Also recorded were 2 Mimic Bee Hoverflies (Volucella bombylans), 2 Rose Chafers (Cetonia aurata) and some firsts for me on Portland a Wasp Beetle (Clytus arietis), along with a probable Sawfly (Tenthredopsis coquebertii), a Conopidae Fly (Sicus ferrugineus) and two of the Cheilosia hoverflies.

There was a nice surprise in the grounds of St Andrew's Church with a few Mullein Moth caterpillars on the same plant they were seen on two days ago, but were absent from yesterday. Where did they go!

Here are a few images from my walk:

This track behind the old Mermaid Pub is proving to be a little haven for butterflies, bees and bugs. Lots of protection from the wind and when the sun comes out it becomes a little hot spot.

At first I thought this was an Ichneumon Wasp but in fact it is a sawfly and most probably Tenthredopsis coquebertii which is found in hedgerows and well vegetated areas in the southern half of Britain. Thank you to David Notton on the UK Bees, Wasps and Ants Facebook Group for the ID

What I first thought was a fly...........

.........is in fact a hoverfly.

And is one of the Cheilosia species.

This one is a different Cheilosia species than the one above. Thank you to Paul Beuk on the UK Diptera Facebook Group for the ID.

A very worn Dingy Skipper, Erynnis tages

A Lulworth Skipper, and one of our smallest butterflies in the UK.

A Rose Chafer. I came across two of these today.

A Mimic Bee Hoverfly, Volucella bombylans. I've not seen a V. plumata for a few days now.

A lovely little bee and is a Spined Mason Bee, Osmia spinulosa. Thank you to Nick Franklin on the UK Bees, Wasps and Ants Facebook Group for the ID
Today's winner for the oddest looking "beastie" goes to this one.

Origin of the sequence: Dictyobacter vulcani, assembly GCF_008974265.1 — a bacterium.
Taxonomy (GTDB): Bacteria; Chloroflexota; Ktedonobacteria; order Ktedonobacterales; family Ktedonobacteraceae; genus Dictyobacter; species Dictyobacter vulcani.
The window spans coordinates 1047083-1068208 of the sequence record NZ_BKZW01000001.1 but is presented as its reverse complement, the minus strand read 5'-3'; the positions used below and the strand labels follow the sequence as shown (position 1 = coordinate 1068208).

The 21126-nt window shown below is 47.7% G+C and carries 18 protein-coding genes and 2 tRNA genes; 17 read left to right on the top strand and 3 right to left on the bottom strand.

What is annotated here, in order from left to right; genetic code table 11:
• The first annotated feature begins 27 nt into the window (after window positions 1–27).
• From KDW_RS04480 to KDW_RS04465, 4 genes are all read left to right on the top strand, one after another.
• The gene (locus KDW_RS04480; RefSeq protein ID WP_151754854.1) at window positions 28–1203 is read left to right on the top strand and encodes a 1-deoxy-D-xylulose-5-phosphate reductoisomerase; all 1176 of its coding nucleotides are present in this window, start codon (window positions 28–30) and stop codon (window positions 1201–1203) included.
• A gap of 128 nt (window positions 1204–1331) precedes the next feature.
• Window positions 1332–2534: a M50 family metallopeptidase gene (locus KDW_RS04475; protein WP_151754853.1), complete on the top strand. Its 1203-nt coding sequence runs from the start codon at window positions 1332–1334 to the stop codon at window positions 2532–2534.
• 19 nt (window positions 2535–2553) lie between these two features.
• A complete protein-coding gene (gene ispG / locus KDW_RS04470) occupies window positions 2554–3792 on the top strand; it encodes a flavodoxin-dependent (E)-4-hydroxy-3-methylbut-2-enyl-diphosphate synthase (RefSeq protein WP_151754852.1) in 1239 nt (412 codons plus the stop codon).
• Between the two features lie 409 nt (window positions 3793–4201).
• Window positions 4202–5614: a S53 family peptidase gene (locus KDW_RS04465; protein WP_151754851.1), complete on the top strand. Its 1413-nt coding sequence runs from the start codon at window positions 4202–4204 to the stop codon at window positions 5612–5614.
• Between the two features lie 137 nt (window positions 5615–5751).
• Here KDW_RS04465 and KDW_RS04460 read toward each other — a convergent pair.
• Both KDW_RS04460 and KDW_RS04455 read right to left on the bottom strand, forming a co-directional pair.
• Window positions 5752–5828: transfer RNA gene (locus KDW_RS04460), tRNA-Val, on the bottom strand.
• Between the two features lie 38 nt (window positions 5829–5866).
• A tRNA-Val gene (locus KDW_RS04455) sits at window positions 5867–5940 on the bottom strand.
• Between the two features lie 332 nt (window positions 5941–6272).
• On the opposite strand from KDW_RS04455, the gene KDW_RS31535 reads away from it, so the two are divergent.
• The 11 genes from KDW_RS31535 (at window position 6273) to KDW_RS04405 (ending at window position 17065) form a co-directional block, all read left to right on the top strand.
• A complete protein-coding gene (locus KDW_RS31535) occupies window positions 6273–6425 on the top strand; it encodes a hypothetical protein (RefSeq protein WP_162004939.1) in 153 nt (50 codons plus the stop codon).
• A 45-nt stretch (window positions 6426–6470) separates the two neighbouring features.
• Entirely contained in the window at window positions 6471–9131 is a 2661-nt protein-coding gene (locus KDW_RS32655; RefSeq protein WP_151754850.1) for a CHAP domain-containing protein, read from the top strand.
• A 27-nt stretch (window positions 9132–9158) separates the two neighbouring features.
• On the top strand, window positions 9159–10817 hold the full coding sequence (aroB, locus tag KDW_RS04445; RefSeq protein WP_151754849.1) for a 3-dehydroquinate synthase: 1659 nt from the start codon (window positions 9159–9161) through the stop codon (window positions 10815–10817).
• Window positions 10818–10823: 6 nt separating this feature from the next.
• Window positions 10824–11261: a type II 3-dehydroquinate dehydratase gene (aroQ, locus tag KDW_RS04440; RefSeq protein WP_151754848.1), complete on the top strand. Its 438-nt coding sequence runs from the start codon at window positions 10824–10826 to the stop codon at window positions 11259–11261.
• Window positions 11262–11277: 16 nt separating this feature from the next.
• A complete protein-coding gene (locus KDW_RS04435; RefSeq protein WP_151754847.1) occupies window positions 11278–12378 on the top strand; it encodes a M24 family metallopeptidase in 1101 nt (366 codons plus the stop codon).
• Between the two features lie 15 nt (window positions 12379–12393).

A really odd looking fly........

.......and is a Sicus ferrugineus. More on this fly here.

Another Lulworth Skipper, Thymelicus acteon. More on this small butterfly Here.

The view across Church Ope Cove.

St Andrew's Church

The archway at St Andrew's Church just behind the velarian.

My first Ringlet of the year in the grounds of St Andrew's Church

Also here a tatty Red Admiral........

.......and a Six-spot Burnet Moth.

Talking about moths, I found a few Mullein moth caterpillars on the same plant that yesterday was completely void of them!

Also in the grounds in the nettles I came across this Wasp Beetle, Clytus arietis.

Penn's wood was alive with Speckled Wood butterflies, hoverflies and this very small moth. Not sure if this is one I'm going to be able to ID.

At first I thought these were dead flower heads..........

........however they are the complete opposite and about to flower. This is Ivy Broomrape, Orobanche hederae (Thank you to Edmund Mackrill for the ID). This plant has no chlorophyll and is totally reliant on ivy to survive. More on this parasitic plant Here.